dc.description.abstractMany Warring States (WS) philosophical texts are deeply committed to the idea that nature and human nature have much to teach us about what to value, how to live, and how to organize society. Similarly, some ethical and metaethical theorists today maintain that nature and human nature shape our ethical lives. The goal of this dissertation is to offer WS contributions to this ongoing, cross-cultural discussion by reconstructing WS views with the following question in mind: “What can nature teach us about how to live?” Reconstructing WS philosophical views with a specific question in mind requires that I first motivate the question itself as one to be asking the texts. To accomplish this, I will first offer a brief account of some of the key terms in the WS philosophical vocabulary. I will then discuss the core nature concepts utilized in these philosophies. This discussion establishes the possibility space for WS ethical views I will discuss in the chapters that follow. In chapter 3, I explore three prominent WS views on the relationship between nature and value. The chapter is divided into sections on the Mozi, Mengzi, and Xunzi. For each group’s moral philosophy, I discuss the role of nature concepts therein. The next three chapters of the dissertation reconstruct three views within the classical Daoist texts, Daodejing and Zhuangzi, each which speak directly to the question of what nature can teach us about how to live. Chapter 4 focuses on a view I will call primitivism found in the Laozi. This view rejects conventional, artificial WS political and ethical values in favor of a conception of society based in non-interference with people’s natural, spontaneous flourishing. Primitivism is especially apparent in Daodejing chapters 3, 18, 19, 25, 28, 32, 37, 57, 65, and 80. The view is a natural extension of the metaphysics and cosmology found in the Daodejing. Chapter 5 reconstructs the thought of the primitivist writings in the Zhuangzi. The general spirit of the project has deep affinities with the sections of Daodejing singled out in chapter 4, but with one fascinating development: a robust, normative conception of nature and human nature to serve as the project’s foundation. Chapter 6 reconstructs a view found primarily in books 1-7 of the Zhuangzi. The view holds that the myriad, naturally occurring ways of living do not admit of absolute normative rankings. There is no one best way to live given the irreducible diversity of nature and the ways of life found therein. However, we can apply a number of insights in light of these facts to our own way of being such that we may lead better lives. Chapter 7 briefly concludes with summaries of the WS views discussed and suggests some ways in which they may be developed in contemporary philosophical discussions.-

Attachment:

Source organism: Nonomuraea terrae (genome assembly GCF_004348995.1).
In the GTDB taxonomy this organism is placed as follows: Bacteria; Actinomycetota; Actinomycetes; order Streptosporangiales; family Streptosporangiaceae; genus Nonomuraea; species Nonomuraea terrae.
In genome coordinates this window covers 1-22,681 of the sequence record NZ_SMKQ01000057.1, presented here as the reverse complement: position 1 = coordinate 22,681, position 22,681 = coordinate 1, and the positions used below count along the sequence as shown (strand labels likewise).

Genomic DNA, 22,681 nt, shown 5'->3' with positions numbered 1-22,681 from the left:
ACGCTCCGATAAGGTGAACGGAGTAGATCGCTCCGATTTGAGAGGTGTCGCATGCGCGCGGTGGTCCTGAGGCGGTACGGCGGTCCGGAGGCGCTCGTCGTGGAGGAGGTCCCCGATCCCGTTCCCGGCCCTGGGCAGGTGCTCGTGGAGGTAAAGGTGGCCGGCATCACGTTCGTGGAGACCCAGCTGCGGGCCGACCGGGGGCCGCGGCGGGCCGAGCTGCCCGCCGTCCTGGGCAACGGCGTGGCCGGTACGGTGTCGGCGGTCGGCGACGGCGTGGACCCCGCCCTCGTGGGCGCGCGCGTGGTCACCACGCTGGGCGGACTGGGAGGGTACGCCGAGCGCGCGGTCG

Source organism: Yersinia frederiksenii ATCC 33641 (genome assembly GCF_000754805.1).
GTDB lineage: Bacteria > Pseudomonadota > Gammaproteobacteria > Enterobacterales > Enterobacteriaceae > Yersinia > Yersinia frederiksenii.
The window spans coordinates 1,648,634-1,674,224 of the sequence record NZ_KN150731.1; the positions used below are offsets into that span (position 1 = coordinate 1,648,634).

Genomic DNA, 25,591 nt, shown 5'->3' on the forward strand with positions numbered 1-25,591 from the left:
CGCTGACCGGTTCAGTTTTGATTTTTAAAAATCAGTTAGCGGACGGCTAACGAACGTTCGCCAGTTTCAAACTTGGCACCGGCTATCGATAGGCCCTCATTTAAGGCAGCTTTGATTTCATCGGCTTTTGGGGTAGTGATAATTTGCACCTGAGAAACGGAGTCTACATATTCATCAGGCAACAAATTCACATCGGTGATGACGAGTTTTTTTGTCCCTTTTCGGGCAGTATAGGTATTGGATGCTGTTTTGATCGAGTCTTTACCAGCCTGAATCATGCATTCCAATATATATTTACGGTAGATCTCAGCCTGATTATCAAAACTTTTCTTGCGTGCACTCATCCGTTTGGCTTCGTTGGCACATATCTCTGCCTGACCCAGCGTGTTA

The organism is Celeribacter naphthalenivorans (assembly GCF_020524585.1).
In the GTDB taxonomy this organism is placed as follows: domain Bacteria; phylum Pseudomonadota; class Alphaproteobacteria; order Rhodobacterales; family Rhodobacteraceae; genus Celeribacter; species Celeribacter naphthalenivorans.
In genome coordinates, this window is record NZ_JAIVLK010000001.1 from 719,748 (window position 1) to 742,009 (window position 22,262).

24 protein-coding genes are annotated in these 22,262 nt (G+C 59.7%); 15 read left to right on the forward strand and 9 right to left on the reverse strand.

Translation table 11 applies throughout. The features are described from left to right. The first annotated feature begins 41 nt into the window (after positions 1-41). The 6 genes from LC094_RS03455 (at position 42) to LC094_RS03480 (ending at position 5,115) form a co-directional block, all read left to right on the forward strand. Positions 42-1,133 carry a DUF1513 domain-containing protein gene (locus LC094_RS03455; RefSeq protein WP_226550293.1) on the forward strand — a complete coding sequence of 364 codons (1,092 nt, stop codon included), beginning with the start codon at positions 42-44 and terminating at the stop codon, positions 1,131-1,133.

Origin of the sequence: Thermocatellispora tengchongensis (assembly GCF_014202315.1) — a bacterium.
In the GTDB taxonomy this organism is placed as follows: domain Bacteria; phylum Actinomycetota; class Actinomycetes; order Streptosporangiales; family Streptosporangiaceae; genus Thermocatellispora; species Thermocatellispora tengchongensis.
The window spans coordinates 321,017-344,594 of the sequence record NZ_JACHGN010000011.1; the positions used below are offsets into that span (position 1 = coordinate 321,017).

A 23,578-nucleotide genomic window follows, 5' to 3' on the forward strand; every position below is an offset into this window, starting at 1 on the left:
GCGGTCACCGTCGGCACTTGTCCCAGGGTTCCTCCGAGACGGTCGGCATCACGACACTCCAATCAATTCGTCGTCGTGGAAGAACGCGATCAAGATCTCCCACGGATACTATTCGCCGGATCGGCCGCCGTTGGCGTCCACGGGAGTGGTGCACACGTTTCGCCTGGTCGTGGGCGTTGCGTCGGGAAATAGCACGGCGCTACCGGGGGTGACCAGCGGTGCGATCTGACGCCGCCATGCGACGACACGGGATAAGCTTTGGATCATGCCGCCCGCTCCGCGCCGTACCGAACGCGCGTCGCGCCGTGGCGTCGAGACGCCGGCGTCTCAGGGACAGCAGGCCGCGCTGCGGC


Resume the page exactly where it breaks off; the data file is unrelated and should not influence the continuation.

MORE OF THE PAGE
dc.languageeng-
dc.publisherThe University of Hong Kong (Pokfulam, Hong Kong)-
dc.relation.ispartofHKU Theses Online (HKUTO)-
dc.rightsThe author retains all proprietary rights, (such as patent rights) and the right to use in future works.-
dc.rightsThis work is licensed under a Creative Commons Attribution-NonCommercial-NoDerivatives 4.0 International License.-
dc.subject.lcshPhilosophy, Chinese-
dc.subject.lcshNature-
dc.subject.lcshValue-
dc.titleNature and value in early Chinese philosophy-
dc.typePG_Thesis-
dc.description.thesisnameDoctor of Philosophy-
dc.description.thesislevelDoctoral-
dc.description.thesisdisciplinePhilosophy-
dc.description.naturepublished_or_final_version-
dc.date.hkucongregation2019-
dc.identifier.mmsid991044091311303414-